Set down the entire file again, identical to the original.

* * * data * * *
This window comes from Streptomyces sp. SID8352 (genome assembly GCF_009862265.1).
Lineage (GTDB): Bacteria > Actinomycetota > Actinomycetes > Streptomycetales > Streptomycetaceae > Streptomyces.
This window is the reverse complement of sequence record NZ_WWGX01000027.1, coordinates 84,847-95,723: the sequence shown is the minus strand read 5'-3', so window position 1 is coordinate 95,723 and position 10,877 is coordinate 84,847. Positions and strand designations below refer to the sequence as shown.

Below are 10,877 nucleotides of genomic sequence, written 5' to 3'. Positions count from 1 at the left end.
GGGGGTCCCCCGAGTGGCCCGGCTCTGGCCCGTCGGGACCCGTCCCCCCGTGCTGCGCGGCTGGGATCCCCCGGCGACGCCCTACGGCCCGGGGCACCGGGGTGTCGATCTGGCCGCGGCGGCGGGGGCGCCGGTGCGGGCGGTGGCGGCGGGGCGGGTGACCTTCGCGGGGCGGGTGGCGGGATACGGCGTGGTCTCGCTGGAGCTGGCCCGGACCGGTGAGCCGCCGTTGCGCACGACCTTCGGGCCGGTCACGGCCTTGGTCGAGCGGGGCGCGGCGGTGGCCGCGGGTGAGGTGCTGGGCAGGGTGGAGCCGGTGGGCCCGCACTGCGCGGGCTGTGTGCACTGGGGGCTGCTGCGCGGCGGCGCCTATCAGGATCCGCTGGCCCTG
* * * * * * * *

This window comes from Streptomyces sp. SID8352 (genome assembly GCF_009862265.1).
Lineage (GTDB): Bacteria > Actinomycetota > Actinomycetes > Streptomycetales > Streptomycetaceae > Streptomyces.
This window is the reverse complement of sequence record NZ_WWGX01000027.1, coordinates 84,847-95,723: the sequence shown is the minus strand read 5'-3', so window position 1 is coordinate 95,723 and position 10,877 is coordinate 84,847. Positions and strand designations below refer to the sequence as shown.

Below are 10,877 nucleotides of genomic sequence, written 5' to 3'. Positions count from 1 at the left end.
GGGGGTCCCCCGAGTGGCCCGGCTCTGGCCCGTCGGGACCCGTCCCCCCGTGCTGCGCGGCTGGGATCCCCCGGCGACGCCCTACGGCCCGGGGCACCGGGGTGTCGATCTGGCCGCGGCGGCGGGGGCGCCGGTGCGGGCGGTGGCGGCGGGGCGGGTGACCTTCGCGGGGCGGGTGGCGGGATACGGCGTGGTCTCGCTGGAGCTGGCCCGGACCGGTGAGCCGCCGTTGCGCACGACCTTCGGGCCGGTCACGGCCTTGGTCGAGCGGGGCGCGGCGGTGGCCGCGGGTGAGGTGCTGGGCAGGGTGGAGCCGGTGGGCCCGCACTGCGCGGGCTGTGTGCACTGGGGGCTGCTGCGCGGCGGCGCCTATCAGGATCCGCTGGCCCTG